But remember that your state hunting license must be updated on Jan. 1. Migratory bird hunters are also required to register for the free Harvest Information Program or HIP. It’s free and can be done at regular state license vending establishments at the time of license purchase or over the previously listed DNR Web page.
Other basic requirements of waterfowlers are the use of non-toxic shot shells and to have shotguns plugged to three-shot capacity, one in the chamber plus two in the magazine. That’s the rundown on the basics.
In addition to the general hunting regulations, the specific migratory bird regulations are available on the DNR’s Web page or at any DNR office. These should be carefully checked for the current season and bag limits in effect.
The most important aspect of the waterfowl specific regulations is the separation of the state into two zones. For the sake of explanation, we’ll cover Zone 2 first. Zone 2 is essentially the “core” of the state’s apple, so to speak. It generally represents the high-elevation turf of the Monongahela National Forest counties. State and federal highway boundaries as described in the waterfowl regulations should be consulted for details, as it is not entirely a county-based demarcation.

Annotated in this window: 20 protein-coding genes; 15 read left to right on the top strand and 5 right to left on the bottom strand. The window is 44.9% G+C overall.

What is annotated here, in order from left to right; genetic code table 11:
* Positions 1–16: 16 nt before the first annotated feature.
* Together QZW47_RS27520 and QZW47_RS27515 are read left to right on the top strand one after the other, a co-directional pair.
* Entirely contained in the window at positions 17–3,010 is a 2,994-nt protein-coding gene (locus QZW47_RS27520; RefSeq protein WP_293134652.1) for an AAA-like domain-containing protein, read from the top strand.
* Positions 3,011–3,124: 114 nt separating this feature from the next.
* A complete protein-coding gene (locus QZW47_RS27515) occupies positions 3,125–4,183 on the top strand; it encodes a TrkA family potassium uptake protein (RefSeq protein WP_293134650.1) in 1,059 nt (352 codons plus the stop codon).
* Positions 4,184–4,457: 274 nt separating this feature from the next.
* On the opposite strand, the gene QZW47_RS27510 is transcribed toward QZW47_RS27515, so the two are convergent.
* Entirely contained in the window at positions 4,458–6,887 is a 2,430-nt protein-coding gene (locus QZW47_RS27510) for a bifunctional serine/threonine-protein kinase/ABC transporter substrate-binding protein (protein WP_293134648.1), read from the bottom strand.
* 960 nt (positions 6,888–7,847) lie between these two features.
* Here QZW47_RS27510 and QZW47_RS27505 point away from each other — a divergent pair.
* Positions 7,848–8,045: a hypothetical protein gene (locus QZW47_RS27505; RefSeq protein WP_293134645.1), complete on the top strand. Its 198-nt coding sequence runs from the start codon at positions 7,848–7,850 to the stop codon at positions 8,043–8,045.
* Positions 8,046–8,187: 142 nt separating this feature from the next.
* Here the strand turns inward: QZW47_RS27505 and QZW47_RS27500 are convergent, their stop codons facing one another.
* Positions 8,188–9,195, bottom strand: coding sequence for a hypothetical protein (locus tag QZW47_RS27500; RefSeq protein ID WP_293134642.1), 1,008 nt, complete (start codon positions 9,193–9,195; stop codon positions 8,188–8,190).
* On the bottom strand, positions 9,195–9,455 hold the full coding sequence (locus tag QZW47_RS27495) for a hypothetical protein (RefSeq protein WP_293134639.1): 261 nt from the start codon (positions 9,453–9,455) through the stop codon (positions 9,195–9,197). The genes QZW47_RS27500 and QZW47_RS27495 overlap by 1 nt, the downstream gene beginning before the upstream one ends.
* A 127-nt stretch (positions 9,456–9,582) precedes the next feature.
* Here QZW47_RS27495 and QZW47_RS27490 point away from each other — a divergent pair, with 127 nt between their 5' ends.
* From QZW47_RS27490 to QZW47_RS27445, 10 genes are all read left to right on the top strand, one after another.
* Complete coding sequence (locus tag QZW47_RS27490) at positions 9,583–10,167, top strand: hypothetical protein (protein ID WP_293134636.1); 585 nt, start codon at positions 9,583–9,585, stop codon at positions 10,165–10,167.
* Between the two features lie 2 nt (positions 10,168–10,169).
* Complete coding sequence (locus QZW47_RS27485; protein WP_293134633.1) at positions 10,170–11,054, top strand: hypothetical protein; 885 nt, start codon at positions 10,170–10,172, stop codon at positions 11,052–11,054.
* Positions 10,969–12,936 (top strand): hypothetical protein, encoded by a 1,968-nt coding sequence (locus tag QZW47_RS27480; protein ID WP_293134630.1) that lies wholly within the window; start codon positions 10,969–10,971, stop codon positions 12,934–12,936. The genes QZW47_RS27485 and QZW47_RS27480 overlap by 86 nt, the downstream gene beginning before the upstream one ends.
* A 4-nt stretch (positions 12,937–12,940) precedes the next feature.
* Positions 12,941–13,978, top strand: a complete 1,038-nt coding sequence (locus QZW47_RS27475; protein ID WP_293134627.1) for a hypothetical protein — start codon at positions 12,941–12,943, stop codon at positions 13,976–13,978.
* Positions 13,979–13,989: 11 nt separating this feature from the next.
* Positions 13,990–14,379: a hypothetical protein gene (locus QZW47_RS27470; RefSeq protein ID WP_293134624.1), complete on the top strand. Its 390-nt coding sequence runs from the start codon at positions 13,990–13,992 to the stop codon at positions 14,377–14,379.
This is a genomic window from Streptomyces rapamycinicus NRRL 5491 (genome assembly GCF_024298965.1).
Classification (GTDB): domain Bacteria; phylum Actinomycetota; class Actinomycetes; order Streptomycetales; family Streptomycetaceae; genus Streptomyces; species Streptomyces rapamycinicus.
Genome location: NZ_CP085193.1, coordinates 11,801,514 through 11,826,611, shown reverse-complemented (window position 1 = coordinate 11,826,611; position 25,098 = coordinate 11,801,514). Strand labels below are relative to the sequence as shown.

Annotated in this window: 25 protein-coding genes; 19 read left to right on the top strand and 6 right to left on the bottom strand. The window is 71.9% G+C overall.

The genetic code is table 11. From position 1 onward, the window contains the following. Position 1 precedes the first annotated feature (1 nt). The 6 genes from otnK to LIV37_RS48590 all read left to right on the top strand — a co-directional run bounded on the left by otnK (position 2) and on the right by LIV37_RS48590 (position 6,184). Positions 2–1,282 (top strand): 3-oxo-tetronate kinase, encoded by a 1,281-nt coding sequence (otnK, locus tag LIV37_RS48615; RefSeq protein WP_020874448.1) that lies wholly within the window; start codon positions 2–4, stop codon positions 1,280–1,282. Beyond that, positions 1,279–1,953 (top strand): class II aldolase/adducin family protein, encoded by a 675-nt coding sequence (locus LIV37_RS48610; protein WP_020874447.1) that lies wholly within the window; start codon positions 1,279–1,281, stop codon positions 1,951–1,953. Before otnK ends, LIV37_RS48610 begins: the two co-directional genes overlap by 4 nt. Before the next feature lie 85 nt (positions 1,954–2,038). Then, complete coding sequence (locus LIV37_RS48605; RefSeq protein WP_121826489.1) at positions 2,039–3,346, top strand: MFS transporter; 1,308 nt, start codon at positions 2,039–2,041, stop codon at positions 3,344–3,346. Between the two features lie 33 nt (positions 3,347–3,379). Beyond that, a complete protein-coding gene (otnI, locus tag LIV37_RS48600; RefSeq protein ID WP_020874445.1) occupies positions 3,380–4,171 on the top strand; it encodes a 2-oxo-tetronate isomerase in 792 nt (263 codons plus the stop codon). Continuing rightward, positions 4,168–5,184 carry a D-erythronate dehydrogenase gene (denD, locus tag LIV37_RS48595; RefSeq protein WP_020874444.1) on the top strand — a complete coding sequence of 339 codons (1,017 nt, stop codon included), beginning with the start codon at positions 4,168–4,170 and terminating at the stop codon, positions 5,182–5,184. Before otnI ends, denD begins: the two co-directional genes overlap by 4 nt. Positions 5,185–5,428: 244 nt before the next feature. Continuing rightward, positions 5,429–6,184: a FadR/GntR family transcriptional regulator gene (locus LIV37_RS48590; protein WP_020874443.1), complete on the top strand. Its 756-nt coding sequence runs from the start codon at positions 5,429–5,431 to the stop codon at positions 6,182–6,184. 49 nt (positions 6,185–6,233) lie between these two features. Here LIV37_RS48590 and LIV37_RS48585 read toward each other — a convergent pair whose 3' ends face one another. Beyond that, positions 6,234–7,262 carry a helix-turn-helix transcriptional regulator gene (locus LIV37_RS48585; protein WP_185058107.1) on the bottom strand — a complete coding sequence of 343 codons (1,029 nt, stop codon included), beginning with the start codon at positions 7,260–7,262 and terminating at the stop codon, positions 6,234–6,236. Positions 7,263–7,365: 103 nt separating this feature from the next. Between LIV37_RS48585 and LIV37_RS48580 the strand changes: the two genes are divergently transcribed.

Zone 1 is essentially the rest of the state surrounding the “core” of Zone 2. Zone 1 thus represents the state’s lower elevation banana belt, while Zone 2 is its icebox. The season setup reflects their weather differences.
Starting out with ducks, we can now move on to the ever-important seasons and limits. With the early (October) split behind us, it’s the late split of season that is imminent. Be sure to obtain and check the regulations for the final word. Last year’s late split duck season for Zone 1 ran from mid-December to late January.
For Zone 2, it was late November to mid-January. Duck limits are six per day in either zone with a possession limit of 12. The duck limit is further separated by species. For example, of the six ducks bagged, they may not include more than two wood ducks, two hen mallards, four drake mallards and so on.
Again, refer to the current regulations. Mallards and geese will make up the bulk of the late split bag and there should be no trouble identifying them. For a primer on duck identification, however, pick up a bird book at any major book or sporting outlet. Better yet, do an Internet search under duck identification books and you’ll bring up more choices than you can point your shotgun at. Try for a small, reasonably priced and waterproof field version.